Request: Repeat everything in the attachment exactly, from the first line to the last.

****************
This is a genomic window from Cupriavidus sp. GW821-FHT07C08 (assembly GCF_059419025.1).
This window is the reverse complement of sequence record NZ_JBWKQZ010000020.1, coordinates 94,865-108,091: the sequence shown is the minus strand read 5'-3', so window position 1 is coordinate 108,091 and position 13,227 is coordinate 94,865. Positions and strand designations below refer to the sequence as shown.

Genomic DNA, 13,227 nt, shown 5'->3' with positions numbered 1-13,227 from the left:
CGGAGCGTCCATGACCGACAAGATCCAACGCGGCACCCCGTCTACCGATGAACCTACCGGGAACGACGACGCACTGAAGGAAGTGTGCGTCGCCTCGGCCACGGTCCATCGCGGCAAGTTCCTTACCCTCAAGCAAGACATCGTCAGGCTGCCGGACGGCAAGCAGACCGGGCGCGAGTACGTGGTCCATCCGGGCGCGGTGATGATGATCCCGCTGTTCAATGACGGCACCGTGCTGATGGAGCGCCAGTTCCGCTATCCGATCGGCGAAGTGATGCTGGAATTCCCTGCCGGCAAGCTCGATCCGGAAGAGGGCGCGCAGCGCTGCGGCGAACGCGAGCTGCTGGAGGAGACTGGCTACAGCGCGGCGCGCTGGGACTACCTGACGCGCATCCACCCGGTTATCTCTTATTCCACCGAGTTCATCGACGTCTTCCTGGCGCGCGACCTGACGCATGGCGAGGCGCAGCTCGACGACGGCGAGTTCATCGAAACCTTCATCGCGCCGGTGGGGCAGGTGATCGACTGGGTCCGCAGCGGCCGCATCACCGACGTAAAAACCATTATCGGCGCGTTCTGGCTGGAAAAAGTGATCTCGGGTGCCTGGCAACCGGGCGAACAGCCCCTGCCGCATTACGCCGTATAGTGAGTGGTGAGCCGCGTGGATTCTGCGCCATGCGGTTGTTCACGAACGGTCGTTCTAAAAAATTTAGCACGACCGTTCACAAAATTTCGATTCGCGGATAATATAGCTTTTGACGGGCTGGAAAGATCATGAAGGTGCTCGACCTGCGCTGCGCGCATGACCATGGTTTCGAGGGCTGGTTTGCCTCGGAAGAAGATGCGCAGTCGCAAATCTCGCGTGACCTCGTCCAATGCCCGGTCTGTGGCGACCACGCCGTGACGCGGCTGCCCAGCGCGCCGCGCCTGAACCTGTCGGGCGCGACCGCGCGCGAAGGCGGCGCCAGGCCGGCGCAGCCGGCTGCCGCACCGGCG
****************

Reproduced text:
This is a genomic window from Cupriavidus sp. GW821-FHT07C08 (assembly GCF_059419025.1).
This window is the reverse complement of sequence record NZ_JBWKQZ010000020.1, coordinates 94,865-108,091: the sequence shown is the minus strand read 5'-3', so window position 1 is coordinate 108,091 and position 13,227 is coordinate 94,865. Positions and strand designations below refer to the sequence as shown.

Genomic DNA, 13,227 nt, shown 5'->3' with positions numbered 1-13,227 from the left:
CGGAGCGTCCATGACCGACAAGATCCAACGCGGCACCCCGTCTACCGATGAACCTACCGGGAACGACGACGCACTGAAGGAAGTGTGCGTCGCCTCGGCCACGGTCCATCGCGGCAAGTTCCTTACCCTCAAGCAAGACATCGTCAGGCTGCCGGACGGCAAGCAGACCGGGCGCGAGTACGTGGTCCATCCGGGCGCGGTGATGATGATCCCGCTGTTCAATGACGGCACCGTGCTGATGGAGCGCCAGTTCCGCTATCCGATCGGCGAAGTGATGCTGGAATTCCCTGCCGGCAAGCTCGATCCGGAAGAGGGCGCGCAGCGCTGCGGCGAACGCGAGCTGCTGGAGGAGACTGGCTACAGCGCGGCGCGCTGGGACTACCTGACGCGCATCCACCCGGTTATCTCTTATTCCACCGAGTTCATCGACGTCTTCCTGGCGCGCGACCTGACGCATGGCGAGGCGCAGCTCGACGACGGCGAGTTCATCGAAACCTTCATCGCGCCGGTGGGGCAGGTGATCGACTGGGTCCGCAGCGGCCGCATCACCGACGTAAAAACCATTATCGGCGCGTTCTGGCTGGAAAAAGTGATCTCGGGTGCCTGGCAACCGGGCGAACAGCCCCTGCCGCATTACGCCGTATAGTGAGTGGTGAGCCGCGTGGATTCTGCGCCATGCGGTTGTTCACGAACGGTCGTTCTAAAAAATTTAGCACGACCGTTCACAAAATTTCGATTCGCGGATAATATAGCTTTTGACGGGCTGGAAAGATCATGAAGGTGCTCGACCTGCGCTGCGCGCATGACCATGGTTTCGAGGGCTGGTTTGCCTCGGAAGAAGATGCGCAGTCGCAAATCTCGCGTGACCTCGTCCAATGCCCGGTCTGTGGCGACCACGCCGTGACGCGGCTGCCCAGCGCGCCGCGCCTGAACCTGTCGGGCGCGACCGCGCGCGAAGGCGGCGCCAGGCCGGCGCAGCCGGCTGCCGCACCGGCG